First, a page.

The Waterfront West LRT Environmental Assessment gets underway soon with the first public meeting next Monday. The project’s website is at this link.
There are two separate processes here, and you can read all of the details on the project site.
- There is already an approved EA for a link through the CNE grounds to the vicinity of Dufferin Loop (the bus/streetcar loop just north of the Western Gate). This study began in 1990, and by 1993 had approval for a line that would go around the south side of the CNE grounds. This would have provided an excellent service to Ontario Place and would probably have been superior for development of the CNE lands to what we have now under the Gardiner Expressway.
- The first part of the study is to amend the 1993 plan so that the route would continue straight west from the existing loop under the Gardiner over to Dufferin Street.
- The second part of the study is to conduct an EA for the section from Dufferin west to Sunnyside where the line would connect with the existing track on The Queensway.
The Executive Summary of the 1993 report is available at this link. [Note that this is a 5MB file for those of you with slow Internet service.]
The report contains many fascinating nuggets showing what might-have-been:
- A section called “The Technology” talks about replacement of the streetcar fleet with low-floor vehicles. We’re still waiting, 13 years later.
- There are two approved segments of the route: the line to the Dufferin Gate via Ontario Place, and upgrades on Lake Shore Blvd. from Humber Loop to a proposed terminus at Legion Road in Mimico.
- A future option is a new route along Front St. or Bremner Blvd. to take cars directly into Union Station bypassing the route along the lake and the existing Harbourfront trackage.
- The future route between Dufferin Gate and Sunnyside is via Dufferin and King Streets, or via the railway corridor.
- The route proposed between Spadina and Bathurst includes an optional loop to serve the Island Airport Ferry(!).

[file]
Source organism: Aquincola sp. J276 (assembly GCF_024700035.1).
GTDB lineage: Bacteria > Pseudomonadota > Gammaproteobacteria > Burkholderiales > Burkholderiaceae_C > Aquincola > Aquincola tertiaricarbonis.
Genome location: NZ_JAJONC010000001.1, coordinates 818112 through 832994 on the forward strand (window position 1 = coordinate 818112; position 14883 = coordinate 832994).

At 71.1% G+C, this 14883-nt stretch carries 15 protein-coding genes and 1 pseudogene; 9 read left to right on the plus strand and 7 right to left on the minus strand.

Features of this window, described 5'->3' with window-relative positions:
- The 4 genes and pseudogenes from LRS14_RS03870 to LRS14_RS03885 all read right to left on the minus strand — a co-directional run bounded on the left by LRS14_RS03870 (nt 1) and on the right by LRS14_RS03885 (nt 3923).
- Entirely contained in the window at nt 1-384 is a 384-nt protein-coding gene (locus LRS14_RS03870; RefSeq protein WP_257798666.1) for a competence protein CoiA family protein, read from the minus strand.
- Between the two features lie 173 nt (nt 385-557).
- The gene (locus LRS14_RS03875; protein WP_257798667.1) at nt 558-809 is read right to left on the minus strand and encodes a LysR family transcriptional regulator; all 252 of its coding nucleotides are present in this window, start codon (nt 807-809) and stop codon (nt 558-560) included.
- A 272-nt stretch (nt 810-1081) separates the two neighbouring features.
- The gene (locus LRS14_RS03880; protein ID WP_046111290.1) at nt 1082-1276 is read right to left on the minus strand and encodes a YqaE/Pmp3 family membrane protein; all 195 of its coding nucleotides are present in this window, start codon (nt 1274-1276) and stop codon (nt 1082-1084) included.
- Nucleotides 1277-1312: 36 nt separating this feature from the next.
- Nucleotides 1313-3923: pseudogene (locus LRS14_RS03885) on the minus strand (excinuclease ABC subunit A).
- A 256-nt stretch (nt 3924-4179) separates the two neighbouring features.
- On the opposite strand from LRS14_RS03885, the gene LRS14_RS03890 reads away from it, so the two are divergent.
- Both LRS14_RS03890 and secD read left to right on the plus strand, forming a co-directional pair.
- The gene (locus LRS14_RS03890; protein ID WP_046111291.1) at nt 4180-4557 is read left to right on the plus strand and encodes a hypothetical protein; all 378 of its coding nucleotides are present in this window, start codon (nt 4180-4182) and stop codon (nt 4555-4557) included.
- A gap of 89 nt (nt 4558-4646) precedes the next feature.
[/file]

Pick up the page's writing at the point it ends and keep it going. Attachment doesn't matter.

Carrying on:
- The route past the Princes’ Gates included a new public square that would form both the main entrance to the CNE and the location of the LRT station, possibly below grade.
- The area now occupied by a parking lot east of Ontario Place would be the main transit connection for the south side of the CNE grounds.
- At the west end, the line would turn north running up Dufferin (extended) to a new loop in what is now the Liberty Village northeast of the Dufferin Gate.
Although this scheme has some problems, notably at the west end, it would have transformed the way we get to the CNE grounds and Ontario Place. Alas, nobody was interested, and the plan languished for the past 13 years.
Now the TTC and the City are reviving the scheme, but with changes to reflect the current state of affairs in the waterfront.
- The National Trade Centre did not exist when the original designs were made, and some changes would be needed to serve it from the original Princes’ Gates Square plan.
- Fort York and Bremner Boulevards now substantially exist, and there is an active scheme (not part of this EA) to route the WWLRT to Union Station via those roads rather than the existing Harbourfront line on Queen’s Quay.
- Redevelopment of southern Swansea, Mimico and Long Branch is now well underway, and potential demand in the Lake Shore corridor is now higher than in 1993.
- Plans for a Legion Road loop have been dropped in favour of a rather small proposed turnback at Park Lawn Road.
- Redevelopment of the Railway Lands will be substantially completed by the time the WWLRT is build. If anything we are playing catch-up for transit service through this area rather than looking to the future.
- The Union Station Loop originally provided for the Harbourfront car is now widely accepted to be far too small to accept additional service. Various plans for its modification or replacement exist, but again they are not part of this EA, nor are they integrated with planning for the eastern waterfront lines.
What strikes me about all of this is the piecemeal nature of the planning. Rather than looking at how the line as a whole would work, we are working on bits and pieces with the hope that one day we will have a continuous, reasonably fast route into downtown. This is no way to plan a transit system. (If the Spadina Extension were planned like this, we would still be wondering where to build Downsview Station.)